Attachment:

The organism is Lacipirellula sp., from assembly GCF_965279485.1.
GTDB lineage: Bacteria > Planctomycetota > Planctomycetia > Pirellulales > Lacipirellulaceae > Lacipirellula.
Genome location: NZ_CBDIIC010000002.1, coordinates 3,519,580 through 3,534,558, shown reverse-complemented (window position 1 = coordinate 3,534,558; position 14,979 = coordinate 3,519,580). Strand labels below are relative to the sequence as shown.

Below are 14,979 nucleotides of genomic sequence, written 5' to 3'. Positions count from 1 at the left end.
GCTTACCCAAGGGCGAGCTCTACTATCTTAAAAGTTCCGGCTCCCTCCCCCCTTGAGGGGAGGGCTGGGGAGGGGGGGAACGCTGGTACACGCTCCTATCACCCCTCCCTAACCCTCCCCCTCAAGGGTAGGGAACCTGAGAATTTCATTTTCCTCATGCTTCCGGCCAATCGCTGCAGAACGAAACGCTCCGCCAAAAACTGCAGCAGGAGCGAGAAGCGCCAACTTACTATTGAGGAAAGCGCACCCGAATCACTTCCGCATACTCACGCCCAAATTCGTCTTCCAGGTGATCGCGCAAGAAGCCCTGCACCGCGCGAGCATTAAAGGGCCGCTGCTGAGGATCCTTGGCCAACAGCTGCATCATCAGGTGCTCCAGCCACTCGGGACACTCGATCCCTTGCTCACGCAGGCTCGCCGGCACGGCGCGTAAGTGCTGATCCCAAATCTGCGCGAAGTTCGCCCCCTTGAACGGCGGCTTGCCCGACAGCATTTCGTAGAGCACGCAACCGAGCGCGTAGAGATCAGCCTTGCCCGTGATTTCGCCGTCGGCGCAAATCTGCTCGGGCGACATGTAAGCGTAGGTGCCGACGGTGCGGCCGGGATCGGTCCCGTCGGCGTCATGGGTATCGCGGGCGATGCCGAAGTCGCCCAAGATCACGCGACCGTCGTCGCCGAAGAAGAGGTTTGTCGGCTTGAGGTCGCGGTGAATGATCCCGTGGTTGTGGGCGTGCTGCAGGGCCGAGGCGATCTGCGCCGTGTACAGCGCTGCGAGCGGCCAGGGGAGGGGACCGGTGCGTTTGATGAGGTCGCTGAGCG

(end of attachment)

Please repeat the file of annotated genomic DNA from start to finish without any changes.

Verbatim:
The organism is Lacipirellula sp., from assembly GCF_965279485.1.
GTDB lineage: Bacteria > Planctomycetota > Planctomycetia > Pirellulales > Lacipirellulaceae > Lacipirellula.
Genome location: NZ_CBDIIC010000002.1, coordinates 3,519,580 through 3,534,558, shown reverse-complemented (window position 1 = coordinate 3,534,558; position 14,979 = coordinate 3,519,580). Strand labels below are relative to the sequence as shown.

Below are 14,979 nucleotides of genomic sequence, written 5' to 3'. Positions count from 1 at the left end.
GCTTACCCAAGGGCGAGCTCTACTATCTTAAAAGTTCCGGCTCCCTCCCCCCTTGAGGGGAGGGCTGGGGAGGGGGGGAACGCTGGTACACGCTCCTATCACCCCTCCCTAACCCTCCCCCTCAAGGGTAGGGAACCTGAGAATTTCATTTTCCTCATGCTTCCGGCCAATCGCTGCAGAACGAAACGCTCCGCCAAAAACTGCAGCAGGAGCGAGAAGCGCCAACTTACTATTGAGGAAAGCGCACCCGAATCACTTCCGCATACTCACGCCCAAATTCGTCTTCCAGGTGATCGCGCAAGAAGCCCTGCACCGCGCGAGCATTAAAGGGCCGCTGCTGAGGATCCTTGGCCAACAGCTGCATCATCAGGTGCTCCAGCCACTCGGGACACTCGATCCCTTGCTCACGCAGGCTCGCCGGCACGGCGCGTAAGTGCTGATCCCAAATCTGCGCGAAGTTCGCCCCCTTGAACGGCGGCTTGCCCGACAGCATTTCGTAGAGCACGCAACCGAGCGCGTAGAGATCAGCCTTGCCCGTGATTTCGCCGTCGGCGCAAATCTGCTCGGGCGACATGTAAGCGTAGGTGCCGACGGTGCGGCCGGGATCGGTCCCGTCGGCGTCATGGGTATCGCGGGCGATGCCGAAGTCGCCCAAGATCACGCGACCGTCGTCGCCGAAGAAGAGGTTTGTCGGCTTGAGGTCGCGGTGAATGATCCCGTGGTTGTGGGCGTGCTGCAGGGCCGAGGCGATCTGCGCCGTGTACAGCGCTGCGAGCGGCCAGGGGAGGGGACCGGTGCGTTTGATGAGGTCGCTGAGCG